I don’t claim to be the best political pundit and prognosticator in the world, but I was absolutely certain I was absolutely correct when I lampooned Donald Trump for making a supposed quixotic presidential run — seeing him merely as a comic strip character addicted only to burnishing his celebrity.
I was absolutely wrong.
While his campaign has been one protracted selfie filled with insults and pronouncements that are looser in facts than worn-out athletic socks, he surgically tapped into the vein of discontented Americans while all the while pissing into the lobster bisque of the Republican establishment.
After all, there are a lot of people who are pissed off at Obama, Congress and anybody else connected to the status quo.
This anger likely has many causes, but one trigger has to be their income — or lack thereof.
The median household income, adjusted for inflation, was $55,191 when Trump declared his candidacy in June 2015. To put that number in context, the median household income was $57,371 in January 2000. Which means the buying power of the typical family had fallen 4% during the prior 15 years.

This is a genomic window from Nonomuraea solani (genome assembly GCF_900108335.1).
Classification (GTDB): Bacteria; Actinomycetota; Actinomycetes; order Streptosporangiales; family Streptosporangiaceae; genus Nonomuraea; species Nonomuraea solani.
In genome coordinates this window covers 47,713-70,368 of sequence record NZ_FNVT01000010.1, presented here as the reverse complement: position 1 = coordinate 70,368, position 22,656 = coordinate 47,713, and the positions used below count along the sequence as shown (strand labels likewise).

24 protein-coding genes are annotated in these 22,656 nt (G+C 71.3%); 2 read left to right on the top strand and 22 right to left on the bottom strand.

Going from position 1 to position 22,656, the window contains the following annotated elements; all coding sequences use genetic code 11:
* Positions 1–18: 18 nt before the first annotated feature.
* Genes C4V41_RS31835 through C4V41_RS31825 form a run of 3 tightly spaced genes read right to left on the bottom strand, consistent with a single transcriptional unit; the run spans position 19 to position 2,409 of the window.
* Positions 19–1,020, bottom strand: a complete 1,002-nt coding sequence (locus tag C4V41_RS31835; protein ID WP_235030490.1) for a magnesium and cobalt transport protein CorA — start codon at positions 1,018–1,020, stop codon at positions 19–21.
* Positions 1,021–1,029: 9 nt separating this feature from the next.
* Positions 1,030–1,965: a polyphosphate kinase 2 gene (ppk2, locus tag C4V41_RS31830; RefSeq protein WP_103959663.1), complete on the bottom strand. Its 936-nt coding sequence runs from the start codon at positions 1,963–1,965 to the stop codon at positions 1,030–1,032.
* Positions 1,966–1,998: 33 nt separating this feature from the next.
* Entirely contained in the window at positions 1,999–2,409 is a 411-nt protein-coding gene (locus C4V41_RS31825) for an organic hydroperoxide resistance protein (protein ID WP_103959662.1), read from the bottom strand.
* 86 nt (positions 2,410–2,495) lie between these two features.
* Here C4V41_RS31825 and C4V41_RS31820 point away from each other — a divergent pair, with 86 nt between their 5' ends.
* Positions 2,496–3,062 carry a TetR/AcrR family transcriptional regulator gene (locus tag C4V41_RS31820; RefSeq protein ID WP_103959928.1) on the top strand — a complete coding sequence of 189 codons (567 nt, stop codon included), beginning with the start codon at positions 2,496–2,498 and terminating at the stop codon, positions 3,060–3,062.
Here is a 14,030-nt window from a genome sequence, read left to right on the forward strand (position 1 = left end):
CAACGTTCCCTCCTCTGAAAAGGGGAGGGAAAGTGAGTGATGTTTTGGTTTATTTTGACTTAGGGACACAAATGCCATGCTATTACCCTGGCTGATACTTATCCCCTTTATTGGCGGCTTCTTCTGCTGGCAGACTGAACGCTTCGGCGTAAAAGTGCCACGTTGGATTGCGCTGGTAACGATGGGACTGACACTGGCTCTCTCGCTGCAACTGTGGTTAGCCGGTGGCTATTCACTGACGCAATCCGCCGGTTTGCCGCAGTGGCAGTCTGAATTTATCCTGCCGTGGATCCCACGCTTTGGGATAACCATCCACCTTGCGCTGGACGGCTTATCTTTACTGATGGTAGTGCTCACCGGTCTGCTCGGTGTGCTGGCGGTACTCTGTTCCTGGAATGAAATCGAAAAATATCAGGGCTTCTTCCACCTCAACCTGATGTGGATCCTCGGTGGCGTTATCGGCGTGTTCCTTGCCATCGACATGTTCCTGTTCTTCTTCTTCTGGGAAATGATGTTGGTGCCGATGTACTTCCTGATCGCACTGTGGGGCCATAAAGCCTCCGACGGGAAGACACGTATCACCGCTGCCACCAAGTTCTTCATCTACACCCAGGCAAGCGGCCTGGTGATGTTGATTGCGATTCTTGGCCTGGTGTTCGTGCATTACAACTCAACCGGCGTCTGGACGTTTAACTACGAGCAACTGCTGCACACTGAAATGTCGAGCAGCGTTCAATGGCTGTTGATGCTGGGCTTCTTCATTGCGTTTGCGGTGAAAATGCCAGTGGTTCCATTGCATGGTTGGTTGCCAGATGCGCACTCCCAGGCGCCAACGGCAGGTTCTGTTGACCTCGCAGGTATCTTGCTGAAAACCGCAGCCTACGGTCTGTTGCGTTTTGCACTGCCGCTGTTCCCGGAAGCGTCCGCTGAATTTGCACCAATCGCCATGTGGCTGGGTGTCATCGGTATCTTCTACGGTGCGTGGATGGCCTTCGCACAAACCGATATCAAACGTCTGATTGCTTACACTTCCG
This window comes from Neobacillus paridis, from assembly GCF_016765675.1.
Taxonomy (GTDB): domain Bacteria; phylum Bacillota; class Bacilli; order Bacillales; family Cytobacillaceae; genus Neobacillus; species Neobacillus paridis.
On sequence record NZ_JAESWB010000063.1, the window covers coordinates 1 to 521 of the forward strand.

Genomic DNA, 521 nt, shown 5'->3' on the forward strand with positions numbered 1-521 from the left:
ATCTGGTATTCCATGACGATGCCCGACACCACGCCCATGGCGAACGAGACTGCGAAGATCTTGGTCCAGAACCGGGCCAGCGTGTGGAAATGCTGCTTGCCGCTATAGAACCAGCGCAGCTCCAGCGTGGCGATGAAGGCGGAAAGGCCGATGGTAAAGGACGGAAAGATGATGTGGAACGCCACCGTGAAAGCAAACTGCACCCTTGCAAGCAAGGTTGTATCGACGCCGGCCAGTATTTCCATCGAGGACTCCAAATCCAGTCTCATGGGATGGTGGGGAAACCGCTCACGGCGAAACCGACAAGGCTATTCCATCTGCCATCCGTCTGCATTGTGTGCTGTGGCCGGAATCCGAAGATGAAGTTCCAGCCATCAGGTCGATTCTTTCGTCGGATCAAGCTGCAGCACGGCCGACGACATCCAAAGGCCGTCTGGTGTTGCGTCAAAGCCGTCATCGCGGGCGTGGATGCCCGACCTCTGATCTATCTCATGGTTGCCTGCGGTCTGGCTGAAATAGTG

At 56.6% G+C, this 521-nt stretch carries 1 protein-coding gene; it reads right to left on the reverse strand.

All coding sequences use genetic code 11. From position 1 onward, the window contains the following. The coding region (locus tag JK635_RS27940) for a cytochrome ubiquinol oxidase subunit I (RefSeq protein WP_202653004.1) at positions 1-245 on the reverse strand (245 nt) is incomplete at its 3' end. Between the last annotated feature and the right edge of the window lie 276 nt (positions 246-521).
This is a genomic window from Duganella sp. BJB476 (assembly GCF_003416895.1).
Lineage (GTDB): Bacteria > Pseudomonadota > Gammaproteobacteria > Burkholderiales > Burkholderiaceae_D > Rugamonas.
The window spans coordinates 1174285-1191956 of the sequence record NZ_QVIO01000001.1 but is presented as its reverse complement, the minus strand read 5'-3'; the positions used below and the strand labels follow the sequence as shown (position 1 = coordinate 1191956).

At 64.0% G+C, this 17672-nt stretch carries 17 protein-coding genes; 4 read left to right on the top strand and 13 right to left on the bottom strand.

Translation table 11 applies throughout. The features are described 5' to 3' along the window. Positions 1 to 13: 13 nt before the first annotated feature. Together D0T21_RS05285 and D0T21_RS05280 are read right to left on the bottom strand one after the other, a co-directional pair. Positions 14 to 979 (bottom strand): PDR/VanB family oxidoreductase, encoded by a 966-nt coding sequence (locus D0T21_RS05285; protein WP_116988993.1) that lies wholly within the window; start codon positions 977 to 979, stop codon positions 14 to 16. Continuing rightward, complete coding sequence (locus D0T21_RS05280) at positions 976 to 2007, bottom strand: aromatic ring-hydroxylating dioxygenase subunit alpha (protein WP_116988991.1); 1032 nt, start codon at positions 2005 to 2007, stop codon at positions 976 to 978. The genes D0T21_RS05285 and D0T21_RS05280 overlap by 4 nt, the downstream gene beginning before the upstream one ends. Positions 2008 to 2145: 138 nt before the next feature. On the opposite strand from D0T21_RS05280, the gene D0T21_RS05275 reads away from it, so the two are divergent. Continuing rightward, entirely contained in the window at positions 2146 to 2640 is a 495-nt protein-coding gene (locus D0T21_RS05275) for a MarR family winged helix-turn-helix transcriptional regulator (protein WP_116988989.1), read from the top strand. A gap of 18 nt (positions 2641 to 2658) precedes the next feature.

Trump has become the presumptive GOP nominee because his incendiary populist campaign is built on a theme of America in decline.
A decline angry Americans are reminded of every time they see the cobwebs in their wallets and the shrinking numbers in their bank accounts.
Which is why they won’t be taking off their rage like an overcoat until Trump transforms their economic lives.
Granted, that is one magnum leap of faith.
And if Trump fails them, his supporters are going to be more pissed off than Julius Caesar when 60 conspirators led by Marcus Junius Brutus and Gaius Cassius Longinus stabbed him in the back along with multiple other body parts.